On Saturday 30 May, firefighters from Surrey Fire and Rescue Service tackled a fire over the course of the weekend which started in the undergrowth on a large heath in Thursley Common and spread rapidly. Firefighter Emily Butler, based at Chelsea Fire Station, was at home at her family farm in Thursley village when a local farmer called and said that flames were spreading towards houses that back onto the common and in the direction of the farmer’s land. With nine years of experience and training under her belt, she went out to help.
Emily said: “We both have slurry spreaders which we were able to fill with at least 9000 litres of water and spray out of the back. Surrey fire crews had extinguished part of the fire that had made it up to the road and when they realised what the tractors could do, they welcomed our help.”
“I took a three metre flail, which is like a very large hedge cutter, on the back of a tractor and started clearing a fire break to slow the spread of the fire.”
On Sunday morning, the wind had picked up and the fire was spreading rapidly. Emily took a tractor and worked to scope safe paths to get fire vehicles down to reach the fire. Her brother, dad, mum, sister and local farmers continued to do what they could to assist firefighters and delivered food and drinks donated by the village. By late Sunday evening, the fire was under control.
Emily said: “Sadly, 150 hectares of Thursley and Elstead Commons were lost to the fire; however, we were told potentially a further 100 hectares would have been destroyed if it had not been for our collective efforts. The fire service did an incredible job and we worked incredibly hard as a team.
“Wildfires have been all too common during the summer months and due to the amount of people the nature reserve draws in, fires are getting more common. Unfortunately, some people don’t realise how quickly dry grass can catch alight from a discarded cigarette butt or a disposable BBQ.”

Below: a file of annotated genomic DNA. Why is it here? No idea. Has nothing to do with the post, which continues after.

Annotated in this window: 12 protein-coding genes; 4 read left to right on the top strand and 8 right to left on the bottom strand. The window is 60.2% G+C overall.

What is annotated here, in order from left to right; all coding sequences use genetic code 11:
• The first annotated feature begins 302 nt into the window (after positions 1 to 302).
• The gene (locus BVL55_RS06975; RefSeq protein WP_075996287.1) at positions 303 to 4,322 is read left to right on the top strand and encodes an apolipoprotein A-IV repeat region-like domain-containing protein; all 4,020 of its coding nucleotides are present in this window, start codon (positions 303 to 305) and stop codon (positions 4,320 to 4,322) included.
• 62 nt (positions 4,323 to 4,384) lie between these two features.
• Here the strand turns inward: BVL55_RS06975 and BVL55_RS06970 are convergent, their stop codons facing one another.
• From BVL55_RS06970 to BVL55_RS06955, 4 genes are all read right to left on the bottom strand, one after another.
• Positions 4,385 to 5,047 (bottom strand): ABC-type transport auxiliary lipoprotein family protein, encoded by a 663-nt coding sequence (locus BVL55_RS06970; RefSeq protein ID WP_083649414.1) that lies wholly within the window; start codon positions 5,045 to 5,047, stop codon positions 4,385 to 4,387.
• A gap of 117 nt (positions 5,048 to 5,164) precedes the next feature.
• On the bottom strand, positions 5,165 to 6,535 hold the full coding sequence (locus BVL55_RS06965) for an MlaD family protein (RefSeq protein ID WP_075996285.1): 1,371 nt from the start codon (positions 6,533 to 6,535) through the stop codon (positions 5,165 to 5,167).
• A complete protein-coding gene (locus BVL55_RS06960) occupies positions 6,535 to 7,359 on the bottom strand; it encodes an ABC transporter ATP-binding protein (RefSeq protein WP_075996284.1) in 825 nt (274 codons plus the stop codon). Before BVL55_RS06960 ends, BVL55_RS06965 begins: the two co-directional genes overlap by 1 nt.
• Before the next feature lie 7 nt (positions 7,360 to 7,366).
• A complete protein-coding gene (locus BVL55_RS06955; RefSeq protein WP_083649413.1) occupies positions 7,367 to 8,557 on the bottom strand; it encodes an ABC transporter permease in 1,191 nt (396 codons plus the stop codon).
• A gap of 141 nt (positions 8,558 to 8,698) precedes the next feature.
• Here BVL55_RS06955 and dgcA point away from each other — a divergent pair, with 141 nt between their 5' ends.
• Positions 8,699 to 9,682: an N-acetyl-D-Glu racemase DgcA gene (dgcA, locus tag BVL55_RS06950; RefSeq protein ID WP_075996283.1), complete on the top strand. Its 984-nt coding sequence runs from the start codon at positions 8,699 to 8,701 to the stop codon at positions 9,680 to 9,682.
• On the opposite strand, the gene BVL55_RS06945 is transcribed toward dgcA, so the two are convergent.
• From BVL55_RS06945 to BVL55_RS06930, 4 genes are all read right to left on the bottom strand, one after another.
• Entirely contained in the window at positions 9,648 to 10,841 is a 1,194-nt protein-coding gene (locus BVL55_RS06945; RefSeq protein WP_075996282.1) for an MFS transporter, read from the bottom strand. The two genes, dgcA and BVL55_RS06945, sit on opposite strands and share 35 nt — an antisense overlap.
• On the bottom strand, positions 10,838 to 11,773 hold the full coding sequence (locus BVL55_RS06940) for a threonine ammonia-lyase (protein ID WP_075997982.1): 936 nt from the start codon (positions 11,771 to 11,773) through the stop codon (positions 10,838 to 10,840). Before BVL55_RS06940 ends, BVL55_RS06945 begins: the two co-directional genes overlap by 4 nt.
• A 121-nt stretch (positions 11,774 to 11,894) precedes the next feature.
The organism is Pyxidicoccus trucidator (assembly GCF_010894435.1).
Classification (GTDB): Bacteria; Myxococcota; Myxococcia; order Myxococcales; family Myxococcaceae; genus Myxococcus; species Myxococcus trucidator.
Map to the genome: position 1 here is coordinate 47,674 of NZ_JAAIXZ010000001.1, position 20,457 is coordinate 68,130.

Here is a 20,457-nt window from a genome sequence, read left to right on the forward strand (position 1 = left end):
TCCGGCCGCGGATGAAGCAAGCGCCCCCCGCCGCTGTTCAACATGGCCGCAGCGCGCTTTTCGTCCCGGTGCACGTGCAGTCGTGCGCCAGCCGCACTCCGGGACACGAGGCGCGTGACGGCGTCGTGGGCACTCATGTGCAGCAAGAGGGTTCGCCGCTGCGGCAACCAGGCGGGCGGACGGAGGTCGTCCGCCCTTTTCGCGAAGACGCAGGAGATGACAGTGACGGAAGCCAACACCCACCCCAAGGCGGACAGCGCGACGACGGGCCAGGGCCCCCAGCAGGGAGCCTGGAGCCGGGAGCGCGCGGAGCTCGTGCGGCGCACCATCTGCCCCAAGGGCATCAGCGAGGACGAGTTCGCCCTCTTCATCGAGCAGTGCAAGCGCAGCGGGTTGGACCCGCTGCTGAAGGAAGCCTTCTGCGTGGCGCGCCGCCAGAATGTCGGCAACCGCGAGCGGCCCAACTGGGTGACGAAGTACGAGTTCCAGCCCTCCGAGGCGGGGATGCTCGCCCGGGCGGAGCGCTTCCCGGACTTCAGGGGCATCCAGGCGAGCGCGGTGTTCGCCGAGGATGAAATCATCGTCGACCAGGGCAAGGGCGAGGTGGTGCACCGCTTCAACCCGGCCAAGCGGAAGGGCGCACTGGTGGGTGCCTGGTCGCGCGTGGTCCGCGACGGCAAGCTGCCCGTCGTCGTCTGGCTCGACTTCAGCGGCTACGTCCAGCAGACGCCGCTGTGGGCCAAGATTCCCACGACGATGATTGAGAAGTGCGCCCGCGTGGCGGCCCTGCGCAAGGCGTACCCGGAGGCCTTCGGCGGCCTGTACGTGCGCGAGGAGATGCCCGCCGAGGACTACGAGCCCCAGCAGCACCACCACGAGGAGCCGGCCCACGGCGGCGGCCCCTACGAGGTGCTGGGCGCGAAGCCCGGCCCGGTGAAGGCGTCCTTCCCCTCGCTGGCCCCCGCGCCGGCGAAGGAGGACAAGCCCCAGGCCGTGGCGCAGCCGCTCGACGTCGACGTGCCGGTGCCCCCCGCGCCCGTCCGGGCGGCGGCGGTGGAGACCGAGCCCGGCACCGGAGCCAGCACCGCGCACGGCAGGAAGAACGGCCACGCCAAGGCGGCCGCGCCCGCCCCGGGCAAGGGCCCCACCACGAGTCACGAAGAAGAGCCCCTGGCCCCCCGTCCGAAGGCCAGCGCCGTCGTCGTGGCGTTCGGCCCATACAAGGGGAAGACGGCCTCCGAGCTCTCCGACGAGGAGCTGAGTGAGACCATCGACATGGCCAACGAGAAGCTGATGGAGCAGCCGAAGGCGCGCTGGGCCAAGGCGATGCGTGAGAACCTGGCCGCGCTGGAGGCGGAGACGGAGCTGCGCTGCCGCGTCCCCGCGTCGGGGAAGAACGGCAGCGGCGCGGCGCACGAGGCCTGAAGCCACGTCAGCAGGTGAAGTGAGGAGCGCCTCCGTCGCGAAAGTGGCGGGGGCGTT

Emily has lived on her family farm all her life, with it being passed down through the family from her Grandad. When she is not on duty, she often gets involved looking after the animals on the farm and helping with the tractor work.
She added: “I use the common most days, whether to walk my dog, go running or to train with the Antarctic Fire Angels, so it will be nice to watch everything grow back over the next year. Hopefully it will flourish again soon.”
Brigade top tips on grass fires:
- Avoid having barbecues in parks and public spaces
- Clear away bottles, glasses and any broken glass to avoid them magnifying the sun and starting a fire.
- Dispose of smoking materials such as cigarettes safely- don’t drop cigarettes on dry ground and don’t drop them out of car windows, as they may land on dry grass and lead to a fire.
- Never leave barbecues unattended and extinguish them properly after you have finished using them.
- Disposable barbecues that have been discarded and abandoned can still end up causing a fire as they will continue to retain heat after use – they need to be put right out and cooled before being thrown away.
- Do not barbecue on balconies, the wind can carry smouldering ash onto nearby grassland.
- If you’re barbecuing near dry grass have a bucket of water or sand nearby for emergency use.
- Be aware that children, animals, balls or anything else may knock over barbecues, increasing the risk of grass fires, especially when in a busy parks or public spaces.
- Explain to children the dangers of playing with and lighting fires.